Alternative Ways to Generate a Navigation Menu
Webmasters and site visitors expect lots of ways to get to content. In SharePoint 2010, for example, rollup Web Parts are often used to provide the additional navigation options that you want to see inside your web pages, not just in the header and along the side.
One such Web Part, the Table of Contents Web Part, can be used to create a sitemap. A considered best practice is to provide a sitemap, and the Table of Contents Web Part dynamically generates it for you.
You can use a custom master page or page layout to control where the site’s navigation menu appears on the page. For example, if you want the current navigation on the right instead of the left, you can move it in the master page.
In many cases, however, people want more control over the site navigation than SharePoint allows. Publishing sites provide great options for dynamically displaying the navigation based on the site’s hierarchy. But what if you want to display two global navigation menus? What if you want to display navigation from a list?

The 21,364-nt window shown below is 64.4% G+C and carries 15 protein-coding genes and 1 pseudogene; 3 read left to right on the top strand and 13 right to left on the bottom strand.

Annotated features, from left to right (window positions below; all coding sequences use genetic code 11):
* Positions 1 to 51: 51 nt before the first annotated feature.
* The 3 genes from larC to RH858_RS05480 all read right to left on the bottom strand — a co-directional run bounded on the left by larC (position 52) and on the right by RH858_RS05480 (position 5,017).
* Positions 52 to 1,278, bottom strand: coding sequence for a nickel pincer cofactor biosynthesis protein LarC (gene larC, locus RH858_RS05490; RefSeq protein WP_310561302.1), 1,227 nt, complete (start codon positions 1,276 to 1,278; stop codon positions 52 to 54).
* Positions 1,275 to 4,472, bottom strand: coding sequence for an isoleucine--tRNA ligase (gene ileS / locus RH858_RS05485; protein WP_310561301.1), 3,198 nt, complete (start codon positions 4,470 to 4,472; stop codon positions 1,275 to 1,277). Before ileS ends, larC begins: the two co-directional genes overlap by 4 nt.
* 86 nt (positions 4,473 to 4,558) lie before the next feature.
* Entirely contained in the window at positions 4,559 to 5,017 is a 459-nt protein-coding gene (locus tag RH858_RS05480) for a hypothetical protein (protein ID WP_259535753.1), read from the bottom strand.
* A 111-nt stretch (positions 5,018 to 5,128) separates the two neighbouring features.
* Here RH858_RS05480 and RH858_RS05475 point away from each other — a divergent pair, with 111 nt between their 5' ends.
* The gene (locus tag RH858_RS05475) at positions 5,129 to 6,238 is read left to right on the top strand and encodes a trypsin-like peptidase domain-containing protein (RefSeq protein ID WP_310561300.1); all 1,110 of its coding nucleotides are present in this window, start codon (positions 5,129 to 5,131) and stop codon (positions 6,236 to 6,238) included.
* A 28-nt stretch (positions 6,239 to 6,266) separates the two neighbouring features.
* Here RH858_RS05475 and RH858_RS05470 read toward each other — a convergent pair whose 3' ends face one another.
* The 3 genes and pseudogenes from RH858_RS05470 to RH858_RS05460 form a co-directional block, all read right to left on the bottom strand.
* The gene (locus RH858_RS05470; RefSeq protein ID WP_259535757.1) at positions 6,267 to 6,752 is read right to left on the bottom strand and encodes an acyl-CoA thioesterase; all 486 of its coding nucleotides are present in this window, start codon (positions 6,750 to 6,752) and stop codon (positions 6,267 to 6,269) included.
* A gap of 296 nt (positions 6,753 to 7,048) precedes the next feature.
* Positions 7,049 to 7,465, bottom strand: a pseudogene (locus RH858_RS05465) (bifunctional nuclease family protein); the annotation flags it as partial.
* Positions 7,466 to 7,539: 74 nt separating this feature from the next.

Here are several options available:
Use a rollup Web Part, such as a Content Query Web Part or Data Form Web Part. These Web Parts can be used to query lists and libraries and present the results any way you want. You can effectively create your own navigation menu using this option. These Web Parts work fine in a master page or page layouts.
Manually enter your navigation options in the master page or page layout. Why isn’t there a place in SharePoint to enter your footer navigation items? Most people enter those items directly in the master page because they usually don’t change very often.
Use an XML file to drive your navigation menu. This approach can use SharePoint’s standard navigation menu, AspMenu, to display navigation items using an XML file as a data source.